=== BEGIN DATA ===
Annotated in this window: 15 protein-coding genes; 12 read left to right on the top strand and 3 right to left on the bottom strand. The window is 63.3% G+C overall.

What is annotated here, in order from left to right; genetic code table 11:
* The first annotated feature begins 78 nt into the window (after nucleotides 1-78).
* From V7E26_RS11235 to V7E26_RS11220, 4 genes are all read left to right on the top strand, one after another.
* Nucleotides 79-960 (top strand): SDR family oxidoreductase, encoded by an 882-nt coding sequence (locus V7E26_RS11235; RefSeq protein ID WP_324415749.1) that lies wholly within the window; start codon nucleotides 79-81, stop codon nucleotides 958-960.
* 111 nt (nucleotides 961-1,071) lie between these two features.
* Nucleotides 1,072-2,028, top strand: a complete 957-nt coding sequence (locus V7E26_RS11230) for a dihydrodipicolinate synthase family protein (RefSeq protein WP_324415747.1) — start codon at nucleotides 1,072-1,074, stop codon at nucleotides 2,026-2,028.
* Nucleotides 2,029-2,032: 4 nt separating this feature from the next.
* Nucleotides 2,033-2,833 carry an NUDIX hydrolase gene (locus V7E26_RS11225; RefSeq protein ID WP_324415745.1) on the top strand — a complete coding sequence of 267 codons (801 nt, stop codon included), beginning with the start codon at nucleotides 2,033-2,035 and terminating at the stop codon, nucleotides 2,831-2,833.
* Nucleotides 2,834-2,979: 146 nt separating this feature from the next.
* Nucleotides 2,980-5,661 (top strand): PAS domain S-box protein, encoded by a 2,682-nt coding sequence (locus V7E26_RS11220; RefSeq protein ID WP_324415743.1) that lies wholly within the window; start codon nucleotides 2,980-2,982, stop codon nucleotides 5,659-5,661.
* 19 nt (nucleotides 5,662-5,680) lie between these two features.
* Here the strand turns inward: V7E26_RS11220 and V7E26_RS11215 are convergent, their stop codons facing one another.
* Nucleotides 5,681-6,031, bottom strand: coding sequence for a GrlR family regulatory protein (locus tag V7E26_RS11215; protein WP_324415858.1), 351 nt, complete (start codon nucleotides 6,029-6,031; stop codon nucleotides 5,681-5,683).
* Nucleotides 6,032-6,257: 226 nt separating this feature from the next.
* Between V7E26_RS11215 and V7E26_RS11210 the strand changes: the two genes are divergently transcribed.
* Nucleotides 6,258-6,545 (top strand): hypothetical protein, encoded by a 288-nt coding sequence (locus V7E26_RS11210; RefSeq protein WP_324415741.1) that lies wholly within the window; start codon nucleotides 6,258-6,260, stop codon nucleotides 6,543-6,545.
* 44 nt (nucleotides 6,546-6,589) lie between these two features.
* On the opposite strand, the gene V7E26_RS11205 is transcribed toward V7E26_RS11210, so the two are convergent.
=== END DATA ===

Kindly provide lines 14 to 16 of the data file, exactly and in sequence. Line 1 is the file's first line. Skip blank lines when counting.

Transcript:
* Nucleotides 5,681-6,031, bottom strand: coding sequence for a GrlR family regulatory protein (locus tag V7E26_RS11215; protein WP_324415858.1), 351 nt, complete (start codon nucleotides 6,029-6,031; stop codon nucleotides 5,681-5,683).
* Nucleotides 6,032-6,257: 226 nt separating this feature from the next.
* Between V7E26_RS11215 and V7E26_RS11210 the strand changes: the two genes are divergently transcribed.